WHAT IT TAKES: The Entourage founder Jack Delosa speaking at the Caloundra Chamber of Commerce breakfast meeting.
WHAT IT TAKES: The Entourage founder Jack Delosa speaking at the Caloundra Chamber of Commerce breakfast meeting. Erle Levey

Innovation is not an easy word in business

INNOVATION is difficult. There is nothing easy about it. Yet small and medium enterprises rely on innovation and progression to survive.

Speaking at the Caloundra Chamber of Commerce breakfast recently Jack Delosa of The Entourage said business owners today are less inclined to be the next Bill Gates.

"It is so much more about doing something I enjoy,'' he said, "build something that contributes and still have a lifestyle around me.

"Disruption should not be the goal, it should be the opportunity to do something great.

"There is a difference between invention and innovation. It's when the rubber hits the road and something changes.''

Mr Delosa is founder and CEO of The Entourage, Australia's largest and most disruptive education institution for entrepreneurs.

As such, he welcomes the new way people are looking at start-up businesses.

"I think business is always just a reflection of what's going on with us a human beings,'' he said. "These days it's so much more about wanting to do something they enjoy and wanting to do something meaningful.''

Mr Delosa said innovation was a buzz word in the business world at the moment.

"Not like the win-lose and greed is good philosophies of 30 years ago.

"Doing great deeds is as noble as building a billion-dollar company.

"What is innovation? I honestly think it's doing things or building new things with the customer in mind,'' he said.

"But that's not reserved to the likes of Uber or Airbnb or Facebook.

"So you're a local real estate agent. How do you better serve your audience and how do you get people's attention? That's innovation.''

Mr Delosa said just because an idea fails the first time doesn't mean we should give up on it.

"History shows that human beings are resistant to change,'' he said.

"Innovation is uncomfortable and you have to go out of your comfort levels to create something great.

"What really hits home? If we are doing a new project and everything seems to be going really well, and it feels like we are on the right track ... then we need to sit back and ask what's going wrong.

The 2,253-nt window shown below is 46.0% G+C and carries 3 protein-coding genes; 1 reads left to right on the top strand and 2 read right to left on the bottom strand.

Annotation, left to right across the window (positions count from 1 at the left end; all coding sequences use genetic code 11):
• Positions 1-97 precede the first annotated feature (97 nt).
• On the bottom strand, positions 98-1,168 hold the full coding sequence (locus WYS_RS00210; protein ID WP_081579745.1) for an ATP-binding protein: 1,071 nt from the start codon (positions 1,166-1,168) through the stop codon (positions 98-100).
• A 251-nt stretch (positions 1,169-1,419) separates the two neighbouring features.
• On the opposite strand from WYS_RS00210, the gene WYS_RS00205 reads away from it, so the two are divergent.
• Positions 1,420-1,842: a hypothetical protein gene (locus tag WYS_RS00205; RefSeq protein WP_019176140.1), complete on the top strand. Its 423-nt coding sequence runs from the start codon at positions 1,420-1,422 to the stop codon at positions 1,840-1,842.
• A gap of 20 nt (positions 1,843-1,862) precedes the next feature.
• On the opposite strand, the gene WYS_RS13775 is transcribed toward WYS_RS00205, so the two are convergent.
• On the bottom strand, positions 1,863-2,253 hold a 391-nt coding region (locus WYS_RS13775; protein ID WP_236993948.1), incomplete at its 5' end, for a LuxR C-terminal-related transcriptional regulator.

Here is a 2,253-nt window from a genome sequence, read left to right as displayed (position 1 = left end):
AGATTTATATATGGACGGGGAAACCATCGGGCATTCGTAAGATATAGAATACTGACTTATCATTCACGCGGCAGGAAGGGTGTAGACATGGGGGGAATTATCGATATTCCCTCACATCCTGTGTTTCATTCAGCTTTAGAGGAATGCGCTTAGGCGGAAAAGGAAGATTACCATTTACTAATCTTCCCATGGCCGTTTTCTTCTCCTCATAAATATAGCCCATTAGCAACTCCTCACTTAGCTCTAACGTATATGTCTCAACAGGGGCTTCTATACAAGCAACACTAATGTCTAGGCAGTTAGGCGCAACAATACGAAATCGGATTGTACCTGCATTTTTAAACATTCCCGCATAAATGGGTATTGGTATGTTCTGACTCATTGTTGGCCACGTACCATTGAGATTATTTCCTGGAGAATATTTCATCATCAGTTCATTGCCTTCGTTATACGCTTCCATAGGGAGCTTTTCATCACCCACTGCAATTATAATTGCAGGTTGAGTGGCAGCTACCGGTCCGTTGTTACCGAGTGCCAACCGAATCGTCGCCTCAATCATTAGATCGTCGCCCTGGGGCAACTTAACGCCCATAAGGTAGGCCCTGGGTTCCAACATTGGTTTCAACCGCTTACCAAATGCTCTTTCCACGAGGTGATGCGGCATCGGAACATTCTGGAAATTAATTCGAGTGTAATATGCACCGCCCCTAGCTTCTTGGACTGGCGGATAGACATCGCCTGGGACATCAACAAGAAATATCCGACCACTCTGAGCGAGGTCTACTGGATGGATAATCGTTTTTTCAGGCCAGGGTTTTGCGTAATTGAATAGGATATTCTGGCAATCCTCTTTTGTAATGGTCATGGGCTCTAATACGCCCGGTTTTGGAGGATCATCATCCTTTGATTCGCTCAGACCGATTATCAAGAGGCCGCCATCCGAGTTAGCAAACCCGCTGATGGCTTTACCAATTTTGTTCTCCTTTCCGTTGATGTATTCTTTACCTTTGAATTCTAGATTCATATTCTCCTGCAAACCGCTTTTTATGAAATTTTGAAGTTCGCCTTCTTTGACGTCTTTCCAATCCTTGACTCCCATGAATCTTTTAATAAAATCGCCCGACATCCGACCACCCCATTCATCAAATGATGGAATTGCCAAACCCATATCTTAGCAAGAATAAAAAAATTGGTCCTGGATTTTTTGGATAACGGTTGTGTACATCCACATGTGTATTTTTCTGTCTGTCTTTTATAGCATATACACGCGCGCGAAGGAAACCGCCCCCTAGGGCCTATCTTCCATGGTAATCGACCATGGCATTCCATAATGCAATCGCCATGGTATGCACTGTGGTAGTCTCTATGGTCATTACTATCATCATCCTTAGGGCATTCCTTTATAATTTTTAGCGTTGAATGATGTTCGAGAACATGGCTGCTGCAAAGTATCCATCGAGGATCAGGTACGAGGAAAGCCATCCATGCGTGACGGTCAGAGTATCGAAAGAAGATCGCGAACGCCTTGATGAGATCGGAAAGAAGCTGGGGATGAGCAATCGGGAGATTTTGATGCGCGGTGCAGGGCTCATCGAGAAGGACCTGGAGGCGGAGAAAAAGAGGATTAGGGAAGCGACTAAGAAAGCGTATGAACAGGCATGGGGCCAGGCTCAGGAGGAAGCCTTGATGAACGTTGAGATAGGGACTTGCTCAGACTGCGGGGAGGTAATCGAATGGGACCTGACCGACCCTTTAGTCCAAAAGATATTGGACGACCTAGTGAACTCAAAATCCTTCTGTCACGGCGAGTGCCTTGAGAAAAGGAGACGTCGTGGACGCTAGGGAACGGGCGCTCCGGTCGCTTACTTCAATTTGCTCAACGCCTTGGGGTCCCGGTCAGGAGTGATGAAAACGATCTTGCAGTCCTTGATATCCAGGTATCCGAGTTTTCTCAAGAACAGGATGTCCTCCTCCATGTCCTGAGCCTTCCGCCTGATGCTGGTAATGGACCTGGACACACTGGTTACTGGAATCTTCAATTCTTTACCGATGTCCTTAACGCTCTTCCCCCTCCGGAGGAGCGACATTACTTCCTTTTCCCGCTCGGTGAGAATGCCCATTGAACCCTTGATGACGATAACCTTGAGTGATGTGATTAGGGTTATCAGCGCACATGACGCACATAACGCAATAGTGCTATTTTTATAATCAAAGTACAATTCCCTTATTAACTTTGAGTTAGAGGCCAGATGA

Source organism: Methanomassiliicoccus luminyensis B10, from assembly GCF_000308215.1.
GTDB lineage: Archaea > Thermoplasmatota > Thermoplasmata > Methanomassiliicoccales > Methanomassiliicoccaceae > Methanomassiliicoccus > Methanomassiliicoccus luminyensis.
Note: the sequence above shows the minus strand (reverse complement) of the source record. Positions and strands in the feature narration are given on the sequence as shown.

"When a project is recalcitrant, when you struggle, sometimes for years ... we know we are doing the right thing.

"One of the fundamentals of innovation is to ask how do I do something differently?

"It's not great the first time ... the Wright brothers' first plane went 12metres.

"Flying up here from Sydney is a long way from those two brothers in a paddock 100 years ago.''

Yet in 1911 the early airplanes were looked upon as being a novelty. And in 1943 the president of IBM envisaged a world market for maybe five computers.

"There is incredible benefit in allowing SMEs to grow,' Mr Delosa said. "It's about asking how do you better serve, create a workplace where people like to spend their time and lead more meaningful lives.''

Mr Delosa said it was better to be disrupted by your business than someone else.

Kodak was the first to invent the digital camera yet considered it would cannibalise their core product of film.

"Sometimes in order to innovate there will not be a lot of data to support that idea. That's why it's innovative.

"Too often the institutionalised feeling takes place. We've always done it that way.

"The training of managers needs to identify how not to squash ideas.

"If it cuts out innovation, those people and ideas end up somewhere else.''

Mr Delosa said it was essential for business to ask: What's our vision, why do we exist.

"What is the contribution we make, the difference we make.

"Follow you customer buyer decisions. Why do you exist above financial gain.

"Determine the values that drive attitude.

"Then you can recruit people who align with those intangibles.''


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